How to Prevent Your Inbox From Taking Over Your Life

| November 3, 2016 | By
How to Prevent Your Inbox From Taking Over Your Life

More than 100 billion work-related emails are sent every day, according to some estimates.

Think about that for a second—100 billion. There are an estimated 2.8 billion people in the world with internet access. So if you divvied it up, each person is sending close to 40 emails per day. If each of those emails takes three minutes to read and respond to, that’s two hours of each day that are being spent on email!

It’s a crazy number—a quarter of the standard work day—and yet not at all hard to believe. If you don’t control your inbox, it’ll quickly come to control you.

It takes a bit of discipline (okay, a lot of discipline), but by following four simple guidelines, you can take back your life from the email monster once and for all.

Set Designated Check In Times


We’re definitely guilty of leaving our inbox in an always-open browser window, alerting us of each and every unread message like a nagging, persistent pest.

Rip off the band aid and X out of the browser window.

Instead of being perpetually on-call via your inbox, set designated times throughout the day to check in and respond to pressing matters.

Depending on your line of work, once a day may suffice just fine. Or, you may need a check-in window every few hours, at least to start.

What you’ll find is that most matters that come to you through your inbox aren’t nearly as urgent as you make them out to be. Next time you find yourself compulsively clicking over to look at your new message, ask yourself, is this something that absolutely couldn’t wait for a few more hours?

The answer is almost always no. In that case, you know the world will keep on spinning if you only check your email, say, first thing in the morning and after you come back from lunch.

Remember—if it’s a true emergency, they’ll call you.

Open It Once

The ‘mark unread’ button is the productive entrepreneur’s enemy.

But I rely on it to stay on top of urgent items!

No. It’s time to change your system.

When you habitually use ‘mark unread’ as your to-do list, a few unintended consequences happen. Not only do you waste 30 seconds reading an email you’re not going to address right now, but now you’ve got a tiny piece of your brain preoccupied with whatever was in the message (which, by the way, is known as the Zeigarnik Effect. We talk about it more in this post).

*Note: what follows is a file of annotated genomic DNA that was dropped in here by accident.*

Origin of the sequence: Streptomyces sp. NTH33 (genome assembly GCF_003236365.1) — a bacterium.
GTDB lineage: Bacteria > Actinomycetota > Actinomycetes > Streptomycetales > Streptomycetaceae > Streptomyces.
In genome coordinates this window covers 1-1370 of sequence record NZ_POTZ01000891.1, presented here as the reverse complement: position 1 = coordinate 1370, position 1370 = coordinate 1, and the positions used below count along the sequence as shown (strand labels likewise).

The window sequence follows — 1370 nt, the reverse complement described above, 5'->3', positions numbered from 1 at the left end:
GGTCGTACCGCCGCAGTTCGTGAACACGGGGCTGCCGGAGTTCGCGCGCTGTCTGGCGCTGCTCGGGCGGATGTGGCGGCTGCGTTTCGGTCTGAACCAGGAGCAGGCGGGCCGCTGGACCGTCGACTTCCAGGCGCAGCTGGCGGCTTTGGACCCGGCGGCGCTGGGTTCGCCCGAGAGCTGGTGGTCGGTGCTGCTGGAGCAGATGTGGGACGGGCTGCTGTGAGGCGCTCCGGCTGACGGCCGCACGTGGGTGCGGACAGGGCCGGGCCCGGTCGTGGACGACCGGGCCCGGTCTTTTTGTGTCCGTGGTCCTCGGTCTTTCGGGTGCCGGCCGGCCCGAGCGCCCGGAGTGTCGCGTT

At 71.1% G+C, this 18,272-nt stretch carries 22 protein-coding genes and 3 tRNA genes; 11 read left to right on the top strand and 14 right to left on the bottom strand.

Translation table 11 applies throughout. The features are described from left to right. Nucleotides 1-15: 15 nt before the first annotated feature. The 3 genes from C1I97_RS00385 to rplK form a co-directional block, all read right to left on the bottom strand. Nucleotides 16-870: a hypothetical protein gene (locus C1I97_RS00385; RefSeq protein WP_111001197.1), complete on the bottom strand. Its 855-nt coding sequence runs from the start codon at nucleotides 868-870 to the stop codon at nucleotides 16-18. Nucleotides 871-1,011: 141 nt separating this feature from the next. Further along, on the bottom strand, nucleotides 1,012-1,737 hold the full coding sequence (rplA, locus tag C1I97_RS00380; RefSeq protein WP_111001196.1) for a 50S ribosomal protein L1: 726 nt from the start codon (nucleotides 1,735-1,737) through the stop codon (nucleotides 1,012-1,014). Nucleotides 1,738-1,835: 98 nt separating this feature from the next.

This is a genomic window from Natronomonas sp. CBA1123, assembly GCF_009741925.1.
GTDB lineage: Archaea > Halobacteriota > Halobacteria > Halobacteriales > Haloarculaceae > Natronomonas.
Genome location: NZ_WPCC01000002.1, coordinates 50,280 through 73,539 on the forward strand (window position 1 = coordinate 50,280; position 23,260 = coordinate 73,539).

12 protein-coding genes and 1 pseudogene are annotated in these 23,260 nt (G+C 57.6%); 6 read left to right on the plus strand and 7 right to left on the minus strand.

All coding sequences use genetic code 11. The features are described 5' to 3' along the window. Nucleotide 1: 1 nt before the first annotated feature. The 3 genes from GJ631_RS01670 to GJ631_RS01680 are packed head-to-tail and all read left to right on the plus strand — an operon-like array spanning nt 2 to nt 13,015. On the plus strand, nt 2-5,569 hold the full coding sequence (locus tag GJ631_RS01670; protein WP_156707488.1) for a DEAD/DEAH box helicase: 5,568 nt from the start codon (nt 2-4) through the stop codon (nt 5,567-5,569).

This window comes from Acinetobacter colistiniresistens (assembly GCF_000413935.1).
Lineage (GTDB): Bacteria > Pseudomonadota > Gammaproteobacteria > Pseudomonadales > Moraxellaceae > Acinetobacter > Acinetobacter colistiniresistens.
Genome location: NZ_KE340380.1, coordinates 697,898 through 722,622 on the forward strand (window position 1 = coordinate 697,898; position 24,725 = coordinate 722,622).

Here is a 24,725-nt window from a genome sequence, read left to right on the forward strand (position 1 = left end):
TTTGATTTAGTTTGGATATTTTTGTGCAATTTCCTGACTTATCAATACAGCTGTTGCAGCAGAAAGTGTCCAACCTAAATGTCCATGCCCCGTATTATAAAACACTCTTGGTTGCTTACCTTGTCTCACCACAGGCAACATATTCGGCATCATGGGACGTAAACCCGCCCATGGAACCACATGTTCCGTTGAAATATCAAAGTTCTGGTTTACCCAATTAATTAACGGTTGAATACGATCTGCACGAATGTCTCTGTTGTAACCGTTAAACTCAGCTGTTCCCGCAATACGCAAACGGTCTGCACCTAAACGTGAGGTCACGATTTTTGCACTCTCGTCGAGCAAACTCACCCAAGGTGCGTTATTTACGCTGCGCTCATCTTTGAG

Stop marking emails as unread and deal with them as soon as you open them. This doesn’t mean you need to finish the entire task an email is addressing right now.

Instead, just take the next step that needs to happen to push the task forward. This might be as simple as creating a card for it on your Trello board or penciling it in on your ‘Tomorrow’ list. Whenever possible, though, don’t just leave it hanging out in your inbox.

Automate As Much As Possible

No matter what you do for a living, there are inevitably some emails you’re going to send over and over again. Maybe it’s a new client qualification form after you receive an inquiry. Maybe it’s your Friday reminder that time sheets are due.

Whatever these recurring emails are in your business, automate them.

For new client inquiries, for example, you might use a canned response that thanks the person for their inquiry and directs them to a questionnaire.

For regularly scheduled emails, like time sheet or invoice reminders, try using an app like Boomerang that allows you to set up recurring messages.

We’re also big fans of using virtual assistants, or VAs, to help you stay on top of your inbox. A great way to get started with a VA is to give them a single type of email to manage—maybe meeting requests or questions about your pricing—and walk them step by step through how you’d like them to respond.

Once they’ve learned a bit more about your company and have mastered your style of responding to emails, you can slowly delegate more types of messages for them to take on. It’s an up-front time investment that can eventually give you hours back each week.

Stick to Business Hours

Checking email.jpg

Sometimes, you just can’t help but peek at your inbox on Saturday morning or late Tuesday night. That’s fine, and if it keeps you from having an anxiety attack, by all means indulge.

However, we strongly advocate for not sending emails outside of business hours. When you do, you send the message that you’re available 24/7. You’re not!

Instead of hitting send right now, draft your response and schedule it for the start of the next business day. You can do this directly within Outlook, or use a tool like Boomerang mentioned above for other email clients.

Do you feel like you're held captive by your inbox? Share your tips for fighting it in the comments below.

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Additional Resources

Dealing with spam is another terrible hassle of managing your inbox. Purely for your entertainment, this is what happens when you reply to it--as told in a TED Talk by James Veitch. Too good not to share!